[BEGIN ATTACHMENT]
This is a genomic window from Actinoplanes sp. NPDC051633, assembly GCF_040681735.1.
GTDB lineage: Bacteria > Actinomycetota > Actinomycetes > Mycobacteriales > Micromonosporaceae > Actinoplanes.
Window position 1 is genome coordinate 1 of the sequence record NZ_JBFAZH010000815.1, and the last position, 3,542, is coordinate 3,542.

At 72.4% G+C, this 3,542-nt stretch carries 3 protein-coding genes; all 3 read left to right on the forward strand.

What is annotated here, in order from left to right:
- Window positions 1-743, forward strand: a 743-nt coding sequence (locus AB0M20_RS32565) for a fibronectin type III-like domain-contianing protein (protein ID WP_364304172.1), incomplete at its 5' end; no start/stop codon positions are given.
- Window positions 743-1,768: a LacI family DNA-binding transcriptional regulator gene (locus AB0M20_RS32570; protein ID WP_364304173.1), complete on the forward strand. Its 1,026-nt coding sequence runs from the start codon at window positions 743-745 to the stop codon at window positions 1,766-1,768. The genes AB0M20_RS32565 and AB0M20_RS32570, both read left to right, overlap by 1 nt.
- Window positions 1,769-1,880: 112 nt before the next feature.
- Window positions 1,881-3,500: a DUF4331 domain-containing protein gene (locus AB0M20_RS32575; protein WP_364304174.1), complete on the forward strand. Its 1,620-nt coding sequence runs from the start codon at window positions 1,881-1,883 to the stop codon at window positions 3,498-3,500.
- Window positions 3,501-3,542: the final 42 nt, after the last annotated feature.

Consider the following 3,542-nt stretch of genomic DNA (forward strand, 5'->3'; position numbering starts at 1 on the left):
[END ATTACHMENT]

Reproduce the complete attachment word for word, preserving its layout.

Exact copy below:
This is a genomic window from Actinoplanes sp. NPDC051633, assembly GCF_040681735.1.
GTDB lineage: Bacteria > Actinomycetota > Actinomycetes > Mycobacteriales > Micromonosporaceae > Actinoplanes.
Window position 1 is genome coordinate 1 of the sequence record NZ_JBFAZH010000815.1, and the last position, 3,542, is coordinate 3,542.

At 72.4% G+C, this 3,542-nt stretch carries 3 protein-coding genes; all 3 read left to right on the forward strand.

What is annotated here, in order from left to right:
- Window positions 1-743, forward strand: a 743-nt coding sequence (locus AB0M20_RS32565) for a fibronectin type III-like domain-contianing protein (protein ID WP_364304172.1), incomplete at its 5' end; no start/stop codon positions are given.
- Window positions 743-1,768: a LacI family DNA-binding transcriptional regulator gene (locus AB0M20_RS32570; protein ID WP_364304173.1), complete on the forward strand. Its 1,026-nt coding sequence runs from the start codon at window positions 743-745 to the stop codon at window positions 1,766-1,768. The genes AB0M20_RS32565 and AB0M20_RS32570, both read left to right, overlap by 1 nt.
- Window positions 1,769-1,880: 112 nt before the next feature.
- Window positions 1,881-3,500: a DUF4331 domain-containing protein gene (locus AB0M20_RS32575; protein WP_364304174.1), complete on the forward strand. Its 1,620-nt coding sequence runs from the start codon at window positions 1,881-1,883 to the stop codon at window positions 3,498-3,500.
- Window positions 3,501-3,542: the final 42 nt, after the last annotated feature.

Consider the following 3,542-nt stretch of genomic DNA (forward strand, 5'->3'; position numbering starts at 1 on the left):